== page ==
The role of parents in children's academic achievement has featured prominently in recent national debates. However, the contribution of the family to children's preparation for work is not well-understood. This national study of 1,266 high school seniors and 879 adult two-year college students explores the family's role in developing readiness for school-to-work transition, as well as whether the family's role differs for adolescent and adult learners. The findings show that both parent participation in school and the family's style of relating strongly influence work readiness for both children and adults. The authors conclude that it makes good sense to include parents as partners in initiatives designed to improve the transition from school to work. Future school-to-work transition initiatives should incorporate a richer understanding of family involvement.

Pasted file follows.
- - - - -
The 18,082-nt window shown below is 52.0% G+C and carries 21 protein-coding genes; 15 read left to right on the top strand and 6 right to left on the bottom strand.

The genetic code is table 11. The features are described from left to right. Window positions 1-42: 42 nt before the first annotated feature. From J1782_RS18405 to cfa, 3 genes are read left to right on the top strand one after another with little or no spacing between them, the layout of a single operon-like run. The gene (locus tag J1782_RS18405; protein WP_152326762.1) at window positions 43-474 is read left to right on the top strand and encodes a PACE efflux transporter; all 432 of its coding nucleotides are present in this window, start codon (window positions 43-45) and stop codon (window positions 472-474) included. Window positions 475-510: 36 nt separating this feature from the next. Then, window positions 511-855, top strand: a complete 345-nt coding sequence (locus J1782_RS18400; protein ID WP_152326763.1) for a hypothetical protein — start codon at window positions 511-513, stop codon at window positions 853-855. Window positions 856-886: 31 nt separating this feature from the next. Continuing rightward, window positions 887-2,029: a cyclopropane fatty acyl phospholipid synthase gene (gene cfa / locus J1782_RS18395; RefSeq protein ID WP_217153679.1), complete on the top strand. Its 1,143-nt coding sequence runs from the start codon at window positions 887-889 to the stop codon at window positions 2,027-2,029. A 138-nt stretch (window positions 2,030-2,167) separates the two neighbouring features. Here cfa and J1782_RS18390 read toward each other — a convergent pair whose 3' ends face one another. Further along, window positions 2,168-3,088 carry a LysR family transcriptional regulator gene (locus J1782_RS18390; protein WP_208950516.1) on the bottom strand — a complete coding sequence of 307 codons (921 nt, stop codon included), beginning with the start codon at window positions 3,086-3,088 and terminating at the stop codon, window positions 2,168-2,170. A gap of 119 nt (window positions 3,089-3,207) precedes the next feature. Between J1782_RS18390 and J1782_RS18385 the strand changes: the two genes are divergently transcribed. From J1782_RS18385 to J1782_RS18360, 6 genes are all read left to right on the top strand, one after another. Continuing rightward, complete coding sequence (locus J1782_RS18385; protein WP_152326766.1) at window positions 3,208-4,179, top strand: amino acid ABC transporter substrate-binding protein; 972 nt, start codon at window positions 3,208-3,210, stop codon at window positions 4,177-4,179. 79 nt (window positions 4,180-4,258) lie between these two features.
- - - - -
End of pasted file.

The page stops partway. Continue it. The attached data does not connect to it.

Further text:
MDS-725 / June 1996
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